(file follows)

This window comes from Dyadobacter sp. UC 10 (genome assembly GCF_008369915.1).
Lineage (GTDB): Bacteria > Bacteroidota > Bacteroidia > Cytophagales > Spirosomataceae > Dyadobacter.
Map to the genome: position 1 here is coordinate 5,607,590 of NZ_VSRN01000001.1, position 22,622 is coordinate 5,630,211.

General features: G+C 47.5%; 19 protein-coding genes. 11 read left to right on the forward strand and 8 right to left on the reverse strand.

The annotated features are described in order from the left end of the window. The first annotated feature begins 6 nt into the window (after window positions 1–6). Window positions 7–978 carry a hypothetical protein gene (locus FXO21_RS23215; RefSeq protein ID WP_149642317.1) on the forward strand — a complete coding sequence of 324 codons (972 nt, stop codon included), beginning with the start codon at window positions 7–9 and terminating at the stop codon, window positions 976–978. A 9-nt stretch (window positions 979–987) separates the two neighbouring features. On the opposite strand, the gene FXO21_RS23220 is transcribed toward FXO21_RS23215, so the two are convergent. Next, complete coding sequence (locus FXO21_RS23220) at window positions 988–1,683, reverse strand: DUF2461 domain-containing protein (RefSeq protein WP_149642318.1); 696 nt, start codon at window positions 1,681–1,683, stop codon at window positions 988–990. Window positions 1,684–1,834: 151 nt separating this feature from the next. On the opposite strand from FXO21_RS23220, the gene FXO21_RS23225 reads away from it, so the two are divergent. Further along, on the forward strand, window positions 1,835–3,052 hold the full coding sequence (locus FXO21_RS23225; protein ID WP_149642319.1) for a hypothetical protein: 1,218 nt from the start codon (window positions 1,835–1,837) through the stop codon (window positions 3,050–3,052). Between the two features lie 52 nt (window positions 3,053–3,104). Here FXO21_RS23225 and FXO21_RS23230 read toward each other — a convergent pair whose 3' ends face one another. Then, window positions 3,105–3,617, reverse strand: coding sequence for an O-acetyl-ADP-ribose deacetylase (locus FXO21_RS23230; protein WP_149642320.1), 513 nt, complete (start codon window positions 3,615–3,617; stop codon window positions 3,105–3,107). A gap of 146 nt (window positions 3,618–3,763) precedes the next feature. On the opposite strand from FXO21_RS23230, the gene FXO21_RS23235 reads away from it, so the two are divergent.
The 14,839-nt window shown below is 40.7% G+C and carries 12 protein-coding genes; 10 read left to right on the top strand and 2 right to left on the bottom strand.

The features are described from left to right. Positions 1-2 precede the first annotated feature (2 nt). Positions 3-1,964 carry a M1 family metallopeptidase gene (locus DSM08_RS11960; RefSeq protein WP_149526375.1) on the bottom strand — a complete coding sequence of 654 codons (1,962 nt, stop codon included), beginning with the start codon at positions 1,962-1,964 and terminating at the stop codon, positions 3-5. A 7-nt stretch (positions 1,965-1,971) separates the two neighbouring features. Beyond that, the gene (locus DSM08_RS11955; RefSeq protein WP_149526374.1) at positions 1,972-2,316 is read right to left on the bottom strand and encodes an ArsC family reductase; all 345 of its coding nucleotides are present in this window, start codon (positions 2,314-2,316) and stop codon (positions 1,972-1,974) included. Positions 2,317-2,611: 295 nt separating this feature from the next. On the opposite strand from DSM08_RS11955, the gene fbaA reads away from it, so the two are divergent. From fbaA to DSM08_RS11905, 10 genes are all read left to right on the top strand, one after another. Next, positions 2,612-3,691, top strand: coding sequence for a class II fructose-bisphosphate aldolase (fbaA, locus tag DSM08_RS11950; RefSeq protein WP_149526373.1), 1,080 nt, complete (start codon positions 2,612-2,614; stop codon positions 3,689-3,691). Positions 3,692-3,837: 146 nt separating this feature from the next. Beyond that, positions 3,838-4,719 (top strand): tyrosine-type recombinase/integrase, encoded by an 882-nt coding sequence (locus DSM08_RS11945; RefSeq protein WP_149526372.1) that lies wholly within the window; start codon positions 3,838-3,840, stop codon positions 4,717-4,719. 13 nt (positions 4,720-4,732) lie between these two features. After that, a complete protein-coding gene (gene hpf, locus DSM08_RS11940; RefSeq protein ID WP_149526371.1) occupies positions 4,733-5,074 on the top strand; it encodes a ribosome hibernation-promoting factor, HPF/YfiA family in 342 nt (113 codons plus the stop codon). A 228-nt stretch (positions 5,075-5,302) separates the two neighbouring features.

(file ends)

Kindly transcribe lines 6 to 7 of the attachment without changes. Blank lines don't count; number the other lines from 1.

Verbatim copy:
The 14,839-nt window shown below is 40.7% G+C and carries 12 protein-coding genes; 10 read left to right on the top strand and 2 right to left on the bottom strand.

The features are described from left to right. Positions 1-2 precede the first annotated feature (2 nt). Positions 3-1,964 carry a M1 family metallopeptidase gene (locus DSM08_RS11960; RefSeq protein WP_149526375.1) on the bottom strand — a complete coding sequence of 654 codons (1,962 nt, stop codon included), beginning with the start codon at positions 1,962-1,964 and terminating at the stop codon, positions 3-5. A 7-nt stretch (positions 1,965-1,971) separates the two neighbouring features. Beyond that, the gene (locus DSM08_RS11955; RefSeq protein WP_149526374.1) at positions 1,972-2,316 is read right to left on the bottom strand and encodes an ArsC family reductase; all 345 of its coding nucleotides are present in this window, start codon (positions 2,314-2,316) and stop codon (positions 1,972-1,974) included. Positions 2,317-2,611: 295 nt separating this feature from the next. On the opposite strand from DSM08_RS11955, the gene fbaA reads away from it, so the two are divergent. From fbaA to DSM08_RS11905, 10 genes are all read left to right on the top strand, one after another. Next, positions 2,612-3,691, top strand: coding sequence for a class II fructose-bisphosphate aldolase (fbaA, locus tag DSM08_RS11950; RefSeq protein WP_149526373.1), 1,080 nt, complete (start codon positions 2,612-2,614; stop codon positions 3,689-3,691). Positions 3,692-3,837: 146 nt separating this feature from the next. Beyond that, positions 3,838-4,719 (top strand): tyrosine-type recombinase/integrase, encoded by an 882-nt coding sequence (locus DSM08_RS11945; RefSeq protein WP_149526372.1) that lies wholly within the window; start codon positions 3,838-3,840, stop codon positions 4,717-4,719. 13 nt (positions 4,720-4,732) lie between these two features. After that, a complete protein-coding gene (gene hpf, locus DSM08_RS11940; RefSeq protein ID WP_149526371.1) occupies positions 4,733-5,074 on the top strand; it encodes a ribosome hibernation-promoting factor, HPF/YfiA family in 342 nt (113 codons plus the stop codon). A 228-nt stretch (positions 5,075-5,302) separates the two neighbouring features.